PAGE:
Add Open Source Firewall to Android

I do not know what my apps are doing.  One of the reasons I root my devices is to be able to add a firewall.  For some time I have used the Avast Mobile Security app, which has a firewall if your device is rooted.  I’ve decided to revert to AFWall+, an open source firewall you can download from within F-Droid, the open source app store.

I’d tried AFWall+ before, but had some issues.  The latest version is very clean and has, so far, worked without a hitch.  The initial challenge is to get all of the permissions set up.  This is a positive, though.  I only turn on access to those apps that need Internet.

The first issue I ran into was when trying to access the corporate public wi-fi and it would not allow me to acknowledge the click-through access agreement.

Open source firewall app for Android AFWall+ list of white listed apps

To enable that, I had to allow both wireless and LAN access to both the Linux kernel and to either Firefox (if you’re using a browser login) or to the CaptivePortal app.  That’s similar to the login functionality on an iPhone and exists outside the Web browser.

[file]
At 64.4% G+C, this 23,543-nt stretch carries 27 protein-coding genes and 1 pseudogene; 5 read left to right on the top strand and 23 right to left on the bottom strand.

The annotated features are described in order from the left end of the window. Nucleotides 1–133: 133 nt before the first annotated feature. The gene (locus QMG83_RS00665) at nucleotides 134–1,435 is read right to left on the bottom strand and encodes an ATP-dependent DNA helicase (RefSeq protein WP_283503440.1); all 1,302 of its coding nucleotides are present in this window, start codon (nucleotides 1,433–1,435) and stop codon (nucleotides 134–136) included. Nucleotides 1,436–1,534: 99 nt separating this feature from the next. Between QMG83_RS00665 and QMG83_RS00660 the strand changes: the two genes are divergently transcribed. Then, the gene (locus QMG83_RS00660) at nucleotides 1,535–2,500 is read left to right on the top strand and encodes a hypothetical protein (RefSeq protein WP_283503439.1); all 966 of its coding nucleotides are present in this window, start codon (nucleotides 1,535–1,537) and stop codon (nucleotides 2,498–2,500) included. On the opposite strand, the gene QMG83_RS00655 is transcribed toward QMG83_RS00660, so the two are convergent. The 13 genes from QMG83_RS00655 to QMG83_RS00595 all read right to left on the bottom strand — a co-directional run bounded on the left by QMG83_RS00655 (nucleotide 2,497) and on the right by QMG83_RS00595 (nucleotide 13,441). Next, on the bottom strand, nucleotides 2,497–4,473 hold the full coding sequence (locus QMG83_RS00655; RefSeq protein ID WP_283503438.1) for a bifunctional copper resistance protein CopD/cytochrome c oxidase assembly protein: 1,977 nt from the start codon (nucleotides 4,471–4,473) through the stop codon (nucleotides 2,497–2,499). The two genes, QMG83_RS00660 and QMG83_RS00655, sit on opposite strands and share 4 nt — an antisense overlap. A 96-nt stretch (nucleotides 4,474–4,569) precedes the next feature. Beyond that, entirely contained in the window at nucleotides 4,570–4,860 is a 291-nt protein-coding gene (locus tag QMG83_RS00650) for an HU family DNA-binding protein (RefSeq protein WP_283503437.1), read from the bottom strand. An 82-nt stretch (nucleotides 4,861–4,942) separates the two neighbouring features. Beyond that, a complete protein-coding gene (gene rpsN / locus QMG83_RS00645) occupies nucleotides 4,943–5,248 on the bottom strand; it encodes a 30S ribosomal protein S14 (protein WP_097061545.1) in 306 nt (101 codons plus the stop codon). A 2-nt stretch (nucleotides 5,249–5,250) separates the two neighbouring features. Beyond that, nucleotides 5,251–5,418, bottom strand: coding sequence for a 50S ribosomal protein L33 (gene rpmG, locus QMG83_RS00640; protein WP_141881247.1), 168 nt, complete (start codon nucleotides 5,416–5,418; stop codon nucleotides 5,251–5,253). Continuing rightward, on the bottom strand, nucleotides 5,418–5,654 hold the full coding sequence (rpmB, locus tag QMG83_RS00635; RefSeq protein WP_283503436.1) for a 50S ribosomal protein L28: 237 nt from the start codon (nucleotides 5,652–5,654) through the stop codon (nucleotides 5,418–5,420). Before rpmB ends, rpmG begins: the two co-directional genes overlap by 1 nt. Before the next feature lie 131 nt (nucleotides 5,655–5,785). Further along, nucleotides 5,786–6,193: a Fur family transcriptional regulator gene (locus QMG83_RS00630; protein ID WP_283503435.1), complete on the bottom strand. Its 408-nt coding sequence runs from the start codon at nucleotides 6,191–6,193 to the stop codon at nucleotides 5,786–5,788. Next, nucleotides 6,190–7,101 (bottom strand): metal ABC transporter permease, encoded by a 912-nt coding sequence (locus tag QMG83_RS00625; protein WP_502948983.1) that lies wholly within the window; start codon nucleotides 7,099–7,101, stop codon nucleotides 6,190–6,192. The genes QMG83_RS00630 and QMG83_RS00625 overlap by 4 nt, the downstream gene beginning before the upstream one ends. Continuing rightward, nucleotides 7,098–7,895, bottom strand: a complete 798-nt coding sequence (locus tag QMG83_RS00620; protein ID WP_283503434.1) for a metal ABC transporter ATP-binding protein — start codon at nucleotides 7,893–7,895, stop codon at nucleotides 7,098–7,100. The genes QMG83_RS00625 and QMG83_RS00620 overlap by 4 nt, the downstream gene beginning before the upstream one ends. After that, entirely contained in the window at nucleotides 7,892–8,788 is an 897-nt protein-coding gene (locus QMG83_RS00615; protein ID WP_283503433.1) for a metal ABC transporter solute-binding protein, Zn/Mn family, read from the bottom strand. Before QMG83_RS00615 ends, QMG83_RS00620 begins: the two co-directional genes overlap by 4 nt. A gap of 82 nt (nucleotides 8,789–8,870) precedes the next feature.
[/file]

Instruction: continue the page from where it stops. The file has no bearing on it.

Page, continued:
Most other apps were self-contained.  The only ones that weren’t were Google apps like Newstand, which required the DRM access turned on (I think for the paid magazines, even though I only use the free content).

If you run into problems getting access after turning on AFWall+, you can activate log files in the settings.  The logs will indicate which app was blocked.  You can also see onscreen which apps are trying to access the Internet and are being blocked.  That’s not useful for isolating a problem but it has been illuminating on seeing which apps are active when I am not using them.

David Whelan

I improve information access and lead information teams. My books on finding information and managing it and practicing law using cloud computing reflect my interest in information management, technology, law practice, and legal research. I've been a library director in Canada and the US, as well as directing the American Bar Association's Legal Technology Resource Center. I speak and write frequently on information, technology, law library, and law practice issues.